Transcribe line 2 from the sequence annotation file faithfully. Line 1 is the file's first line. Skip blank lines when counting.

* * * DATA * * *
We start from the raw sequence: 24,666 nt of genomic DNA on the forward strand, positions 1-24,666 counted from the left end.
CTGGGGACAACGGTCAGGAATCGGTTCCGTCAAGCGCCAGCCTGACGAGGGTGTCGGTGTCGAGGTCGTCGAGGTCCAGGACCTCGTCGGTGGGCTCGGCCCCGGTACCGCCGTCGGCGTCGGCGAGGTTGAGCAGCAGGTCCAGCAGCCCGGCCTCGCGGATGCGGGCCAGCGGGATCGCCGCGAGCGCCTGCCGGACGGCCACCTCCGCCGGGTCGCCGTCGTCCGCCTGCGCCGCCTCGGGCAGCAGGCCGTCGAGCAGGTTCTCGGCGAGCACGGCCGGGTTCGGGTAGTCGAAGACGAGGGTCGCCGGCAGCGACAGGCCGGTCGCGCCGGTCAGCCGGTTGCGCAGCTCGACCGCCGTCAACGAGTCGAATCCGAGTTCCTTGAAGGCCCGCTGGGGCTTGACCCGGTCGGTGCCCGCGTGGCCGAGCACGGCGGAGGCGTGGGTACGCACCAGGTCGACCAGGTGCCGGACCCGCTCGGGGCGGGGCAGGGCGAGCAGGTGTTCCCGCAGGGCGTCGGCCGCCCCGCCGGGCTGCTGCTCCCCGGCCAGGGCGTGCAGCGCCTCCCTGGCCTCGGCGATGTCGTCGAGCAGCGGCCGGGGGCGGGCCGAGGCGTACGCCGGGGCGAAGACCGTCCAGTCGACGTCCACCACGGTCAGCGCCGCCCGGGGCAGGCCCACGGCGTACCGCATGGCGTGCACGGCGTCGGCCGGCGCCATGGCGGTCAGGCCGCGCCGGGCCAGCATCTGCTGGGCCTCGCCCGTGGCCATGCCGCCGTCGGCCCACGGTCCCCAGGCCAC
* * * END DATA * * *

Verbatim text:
CTGGGGACAACGGTCAGGAATCGGTTCCGTCAAGCGCCAGCCTGACGAGGGTGTCGGTGTCGAGGTCGTCGAGGTCCAGGACCTCGTCGGTGGGCTCGGCCCCGGTACCGCCGTCGGCGTCGGCGAGGTTGAGCAGCAGGTCCAGCAGCCCGGCCTCGCGGATGCGGGCCAGCGGGATCGCCGCGAGCGCCTGCCGGACGGCCACCTCCGCCGGGTCGCCGTCGTCCGCCTGCGCCGCCTCGGGCAGCAGGCCGTCGAGCAGGTTCTCGGCGAGCACGGCCGGGTTCGGGTAGTCGAAGACGAGGGTCGCCGGCAGCGACAGGCCGGTCGCGCCGGTCAGCCGGTTGCGCAGCTCGACCGCCGTCAACGAGTCGAATCCGAGTTCCTTGAAGGCCCGCTGGGGCTTGACCCGGTCGGTGCCCGCGTGGCCGAGCACGGCGGAGGCGTGGGTACGCACCAGGTCGACCAGGTGCCGGACCCGCTCGGGGCGGGGCAGGGCGAGCAGGTGTTCCCGCAGGGCGTCGGCCGCCCCGCCGGGCTGCTGCTCCCCGGCCAGGGCGTGCAGCGCCTCCCTGGCCTCGGCGATGTCGTCGAGCAGCGGCCGGGGGCGGGCCGAGGCGTACGCCGGGGCGAAGACCGTCCAGTCGACGTCCACCACGGTCAGCGCCGCCCGGGGCAGGCCCACGGCGTACCGCATGGCGTGCACGGCGTCGGCCGGCGCCATGGCGGTCAGGCCGCGCCGGGCCAGCATCTGCTGGGCCTCGCCCGTGGCCATGCCGCCGTCGGCCCACGGTCCCCAGGCCAC